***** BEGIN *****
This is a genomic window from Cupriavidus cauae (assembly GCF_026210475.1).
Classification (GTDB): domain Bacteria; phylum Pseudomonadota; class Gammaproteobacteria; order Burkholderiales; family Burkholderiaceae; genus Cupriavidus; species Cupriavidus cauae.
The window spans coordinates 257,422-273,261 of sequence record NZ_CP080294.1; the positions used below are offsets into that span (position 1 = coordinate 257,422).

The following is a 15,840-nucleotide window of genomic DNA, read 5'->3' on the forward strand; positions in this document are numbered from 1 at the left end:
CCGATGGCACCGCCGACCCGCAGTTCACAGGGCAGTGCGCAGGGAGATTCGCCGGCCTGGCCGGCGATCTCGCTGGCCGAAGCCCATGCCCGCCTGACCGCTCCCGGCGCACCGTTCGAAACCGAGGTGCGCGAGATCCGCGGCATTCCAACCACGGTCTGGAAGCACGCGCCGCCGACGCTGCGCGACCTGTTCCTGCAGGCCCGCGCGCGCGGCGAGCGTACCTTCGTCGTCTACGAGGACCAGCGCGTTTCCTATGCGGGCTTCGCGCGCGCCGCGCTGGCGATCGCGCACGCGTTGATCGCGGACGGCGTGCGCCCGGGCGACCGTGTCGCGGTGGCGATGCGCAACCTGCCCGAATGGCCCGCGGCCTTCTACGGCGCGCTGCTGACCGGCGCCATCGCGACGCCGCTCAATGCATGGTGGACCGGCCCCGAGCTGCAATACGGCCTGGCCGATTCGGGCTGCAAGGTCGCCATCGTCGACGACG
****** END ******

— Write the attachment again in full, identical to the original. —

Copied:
This is a genomic window from Cupriavidus cauae (assembly GCF_026210475.1).
Classification (GTDB): domain Bacteria; phylum Pseudomonadota; class Gammaproteobacteria; order Burkholderiales; family Burkholderiaceae; genus Cupriavidus; species Cupriavidus cauae.
The window spans coordinates 257,422-273,261 of sequence record NZ_CP080294.1; the positions used below are offsets into that span (position 1 = coordinate 257,422).

The following is a 15,840-nucleotide window of genomic DNA, read 5'->3' on the forward strand; positions in this document are numbered from 1 at the left end:
CCGATGGCACCGCCGACCCGCAGTTCACAGGGCAGTGCGCAGGGAGATTCGCCGGCCTGGCCGGCGATCTCGCTGGCCGAAGCCCATGCCCGCCTGACCGCTCCCGGCGCACCGTTCGAAACCGAGGTGCGCGAGATCCGCGGCATTCCAACCACGGTCTGGAAGCACGCGCCGCCGACGCTGCGCGACCTGTTCCTGCAGGCCCGCGCGCGCGGCGAGCGTACCTTCGTCGTCTACGAGGACCAGCGCGTTTCCTATGCGGGCTTCGCGCGCGCCGCGCTGGCGATCGCGCACGCGTTGATCGCGGACGGCGTGCGCCCGGGCGACCGTGTCGCGGTGGCGATGCGCAACCTGCCCGAATGGCCCGCGGCCTTCTACGGCGCGCTGCTGACCGGCGCCATCGCGACGCCGCTCAATGCATGGTGGACCGGCCCCGAGCTGCAATACGGCCTGGCCGATTCGGGCTGCAAGGTCGCCATCGTCGACGACG